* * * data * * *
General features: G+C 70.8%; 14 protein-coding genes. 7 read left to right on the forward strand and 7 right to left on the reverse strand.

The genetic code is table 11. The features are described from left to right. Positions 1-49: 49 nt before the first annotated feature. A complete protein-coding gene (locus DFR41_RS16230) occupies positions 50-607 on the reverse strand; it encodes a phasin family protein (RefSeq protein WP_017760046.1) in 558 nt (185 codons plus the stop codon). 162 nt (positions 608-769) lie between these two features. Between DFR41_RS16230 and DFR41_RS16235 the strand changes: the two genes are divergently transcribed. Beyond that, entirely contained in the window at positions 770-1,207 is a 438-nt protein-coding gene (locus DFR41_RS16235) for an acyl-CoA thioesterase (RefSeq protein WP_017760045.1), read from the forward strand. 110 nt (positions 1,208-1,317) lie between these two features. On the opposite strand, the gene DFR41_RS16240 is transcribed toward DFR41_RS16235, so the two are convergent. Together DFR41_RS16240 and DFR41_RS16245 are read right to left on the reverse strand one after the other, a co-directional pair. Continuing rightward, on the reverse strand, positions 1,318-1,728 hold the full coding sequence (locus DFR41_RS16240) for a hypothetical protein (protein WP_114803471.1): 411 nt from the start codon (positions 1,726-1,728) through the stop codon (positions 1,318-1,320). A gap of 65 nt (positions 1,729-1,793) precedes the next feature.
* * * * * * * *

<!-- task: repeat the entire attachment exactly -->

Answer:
General features: G+C 70.8%; 14 protein-coding genes. 7 read left to right on the forward strand and 7 right to left on the reverse strand.

The genetic code is table 11. The features are described from left to right. Positions 1-49: 49 nt before the first annotated feature. A complete protein-coding gene (locus DFR41_RS16230) occupies positions 50-607 on the reverse strand; it encodes a phasin family protein (RefSeq protein WP_017760046.1) in 558 nt (185 codons plus the stop codon). 162 nt (positions 608-769) lie between these two features. Between DFR41_RS16230 and DFR41_RS16235 the strand changes: the two genes are divergently transcribed. Beyond that, entirely contained in the window at positions 770-1,207 is a 438-nt protein-coding gene (locus DFR41_RS16235) for an acyl-CoA thioesterase (RefSeq protein WP_017760045.1), read from the forward strand. 110 nt (positions 1,208-1,317) lie between these two features. On the opposite strand, the gene DFR41_RS16240 is transcribed toward DFR41_RS16235, so the two are convergent. Together DFR41_RS16240 and DFR41_RS16245 are read right to left on the reverse strand one after the other, a co-directional pair. Continuing rightward, on the reverse strand, positions 1,318-1,728 hold the full coding sequence (locus DFR41_RS16240) for a hypothetical protein (protein WP_114803471.1): 411 nt from the start codon (positions 1,726-1,728) through the stop codon (positions 1,318-1,320). A gap of 65 nt (positions 1,729-1,793) precedes the next feature.